Raised in McGrath, Alaska (pop. 346), Mehl abhors urban bustle. There must have been a moment when he weighed the option of a traverse beginning at the baggage claim, but settled instead for a bus ride out of Mexico City before starting. The movie playing on little screens overhead shows hobos running to jump on a moving train but I’m watching pedestrians sprint to swing themselves on a bus moving parallel to ours. As our bus burrows into the mash of nighttime traffic, I’m glad not to be on bikes yet.
We begin the hunt for bicycles the following day in Cholula. Starting at a shop that deals expensive name brands, we work our way across town searching for bargains. I imagined finding some well-built old steeds but, with none to be found at pawnshops and used bike garages, we splurge on the cheapest new mountain bikes we can find. Though shiny, they’re already in questionable repair and we work into the night truing un-tensioned spokes and bolting on gear racks.
With packrafts rolled in tight burritos and strapped to our handlebars, we spin into the rising sun. The very first pothole loosens my handlebars from the clasp of the bike’s stem and they begin spinning. With plans to give the bikes away when we reach the headwaters of Rio Antigua, we’d sought cheap ones and hope our mechanical know-how will help us nurse them through the coming days of hard riding. We buy a properly sized bolt for my stem, and then replace Fassbinder’s too. One of Fassbinder’s crank arms doesn’t tighten to the bottom bracket. My rear tire blisters before exploding a few miles later. We pull over often to re-align shoddy parts and tighten bolts on our overloaded bicis.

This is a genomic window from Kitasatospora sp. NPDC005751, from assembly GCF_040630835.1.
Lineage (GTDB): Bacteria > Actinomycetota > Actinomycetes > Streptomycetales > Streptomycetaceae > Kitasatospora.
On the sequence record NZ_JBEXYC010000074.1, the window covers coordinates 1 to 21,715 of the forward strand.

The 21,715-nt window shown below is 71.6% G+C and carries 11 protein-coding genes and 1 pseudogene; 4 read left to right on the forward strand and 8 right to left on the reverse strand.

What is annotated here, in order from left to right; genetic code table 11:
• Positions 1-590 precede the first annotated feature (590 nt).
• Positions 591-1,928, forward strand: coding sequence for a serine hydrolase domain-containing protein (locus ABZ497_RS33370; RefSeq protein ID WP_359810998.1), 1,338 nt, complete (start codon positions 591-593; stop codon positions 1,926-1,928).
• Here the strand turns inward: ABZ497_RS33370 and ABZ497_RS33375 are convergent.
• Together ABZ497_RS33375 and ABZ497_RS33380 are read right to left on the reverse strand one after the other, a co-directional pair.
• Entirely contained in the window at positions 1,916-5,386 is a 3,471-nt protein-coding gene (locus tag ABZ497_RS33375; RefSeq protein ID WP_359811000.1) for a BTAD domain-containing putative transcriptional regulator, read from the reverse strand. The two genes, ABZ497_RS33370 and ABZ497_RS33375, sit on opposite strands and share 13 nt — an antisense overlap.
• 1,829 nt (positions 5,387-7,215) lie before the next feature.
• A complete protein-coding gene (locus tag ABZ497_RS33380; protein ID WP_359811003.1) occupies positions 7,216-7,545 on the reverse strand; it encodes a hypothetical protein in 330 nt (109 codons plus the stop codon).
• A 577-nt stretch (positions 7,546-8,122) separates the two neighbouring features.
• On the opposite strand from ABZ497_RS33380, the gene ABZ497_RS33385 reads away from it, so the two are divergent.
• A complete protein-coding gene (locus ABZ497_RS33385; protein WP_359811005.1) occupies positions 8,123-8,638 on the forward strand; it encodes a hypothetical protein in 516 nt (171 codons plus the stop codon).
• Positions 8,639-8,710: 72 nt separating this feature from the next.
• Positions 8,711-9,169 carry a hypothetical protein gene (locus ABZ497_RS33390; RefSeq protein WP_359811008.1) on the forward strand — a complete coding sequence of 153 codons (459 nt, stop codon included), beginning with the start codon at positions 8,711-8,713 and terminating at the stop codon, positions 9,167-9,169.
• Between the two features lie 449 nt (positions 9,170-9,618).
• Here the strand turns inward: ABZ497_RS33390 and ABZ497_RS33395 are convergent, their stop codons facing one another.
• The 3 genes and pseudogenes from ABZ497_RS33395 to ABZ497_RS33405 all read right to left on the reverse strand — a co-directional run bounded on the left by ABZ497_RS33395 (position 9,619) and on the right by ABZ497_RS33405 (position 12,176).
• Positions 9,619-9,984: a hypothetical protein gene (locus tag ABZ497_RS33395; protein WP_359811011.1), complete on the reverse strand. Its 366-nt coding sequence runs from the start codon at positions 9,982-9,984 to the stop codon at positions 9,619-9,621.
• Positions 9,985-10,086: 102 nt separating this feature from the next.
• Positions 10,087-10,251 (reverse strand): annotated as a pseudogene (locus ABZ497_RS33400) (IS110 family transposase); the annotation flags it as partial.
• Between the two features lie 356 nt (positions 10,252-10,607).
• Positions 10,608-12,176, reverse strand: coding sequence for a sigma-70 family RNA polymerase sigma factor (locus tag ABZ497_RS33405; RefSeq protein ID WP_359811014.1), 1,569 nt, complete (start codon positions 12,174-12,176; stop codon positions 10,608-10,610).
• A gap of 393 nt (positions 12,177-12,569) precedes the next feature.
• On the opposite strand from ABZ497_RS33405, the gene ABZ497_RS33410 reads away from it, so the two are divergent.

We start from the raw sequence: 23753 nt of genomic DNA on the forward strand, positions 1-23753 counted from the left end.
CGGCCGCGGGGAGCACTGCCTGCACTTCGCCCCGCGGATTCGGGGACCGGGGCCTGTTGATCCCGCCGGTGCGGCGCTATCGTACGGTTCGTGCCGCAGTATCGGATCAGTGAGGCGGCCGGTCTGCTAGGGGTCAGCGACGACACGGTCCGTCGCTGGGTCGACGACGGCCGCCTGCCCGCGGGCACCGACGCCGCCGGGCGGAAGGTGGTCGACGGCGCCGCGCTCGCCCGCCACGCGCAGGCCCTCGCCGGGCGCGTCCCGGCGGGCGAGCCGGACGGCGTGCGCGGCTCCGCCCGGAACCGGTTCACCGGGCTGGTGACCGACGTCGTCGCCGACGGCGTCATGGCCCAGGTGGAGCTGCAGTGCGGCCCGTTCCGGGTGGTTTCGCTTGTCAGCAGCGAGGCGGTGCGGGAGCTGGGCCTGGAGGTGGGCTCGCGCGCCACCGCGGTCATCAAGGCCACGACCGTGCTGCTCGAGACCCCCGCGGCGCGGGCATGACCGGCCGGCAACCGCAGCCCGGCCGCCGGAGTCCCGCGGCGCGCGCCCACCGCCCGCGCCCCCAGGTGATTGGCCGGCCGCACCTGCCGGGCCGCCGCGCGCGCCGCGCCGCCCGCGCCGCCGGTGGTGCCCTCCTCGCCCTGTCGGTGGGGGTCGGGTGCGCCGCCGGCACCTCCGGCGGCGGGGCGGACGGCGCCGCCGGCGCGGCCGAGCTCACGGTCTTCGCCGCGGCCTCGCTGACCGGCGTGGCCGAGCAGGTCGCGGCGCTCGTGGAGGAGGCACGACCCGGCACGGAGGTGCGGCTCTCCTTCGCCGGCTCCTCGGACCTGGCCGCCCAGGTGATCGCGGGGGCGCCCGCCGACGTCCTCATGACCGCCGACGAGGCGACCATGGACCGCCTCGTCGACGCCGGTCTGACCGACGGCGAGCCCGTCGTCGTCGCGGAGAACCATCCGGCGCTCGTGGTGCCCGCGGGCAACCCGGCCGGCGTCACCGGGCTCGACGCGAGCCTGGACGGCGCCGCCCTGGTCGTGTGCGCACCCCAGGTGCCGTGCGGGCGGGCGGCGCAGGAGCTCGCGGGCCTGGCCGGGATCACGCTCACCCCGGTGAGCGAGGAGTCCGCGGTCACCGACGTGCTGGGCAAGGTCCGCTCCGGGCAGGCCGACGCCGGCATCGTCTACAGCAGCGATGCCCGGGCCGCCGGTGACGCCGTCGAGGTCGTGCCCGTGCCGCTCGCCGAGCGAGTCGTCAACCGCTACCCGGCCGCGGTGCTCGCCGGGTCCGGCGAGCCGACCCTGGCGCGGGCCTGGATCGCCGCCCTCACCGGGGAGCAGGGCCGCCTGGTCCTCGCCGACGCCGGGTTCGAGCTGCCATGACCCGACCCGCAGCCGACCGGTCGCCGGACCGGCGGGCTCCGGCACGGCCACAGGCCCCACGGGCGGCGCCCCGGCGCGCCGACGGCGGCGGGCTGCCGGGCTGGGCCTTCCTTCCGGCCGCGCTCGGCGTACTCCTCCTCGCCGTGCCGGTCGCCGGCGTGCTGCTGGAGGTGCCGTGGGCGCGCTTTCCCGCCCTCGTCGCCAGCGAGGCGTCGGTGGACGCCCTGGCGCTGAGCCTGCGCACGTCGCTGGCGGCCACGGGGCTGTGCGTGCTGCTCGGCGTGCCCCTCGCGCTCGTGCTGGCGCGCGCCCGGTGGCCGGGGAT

Squeezed between semi trucks and tall curbs, I swerve over the remains of a dog. The next one isn’t more than a dry pancake but I cringe as I roll over the matted fur. The lanes narrow and the shoulder shrinks. I pedal past a third, fourth, fifth and sixth dead dog. One that’s hit but not yet dead watches us pass and the grim vision spins in my head. The frequency of road kill dogs becomes our litmus for how dangerous this road is. There’s no room for bikes in the slim lanes and we continue in the ditch, granny-gearing along sandy washes. When we turn onto a quieter route a dozen miles later, I’m relieved to find long intervals between both dead dogs and passing semi trucks.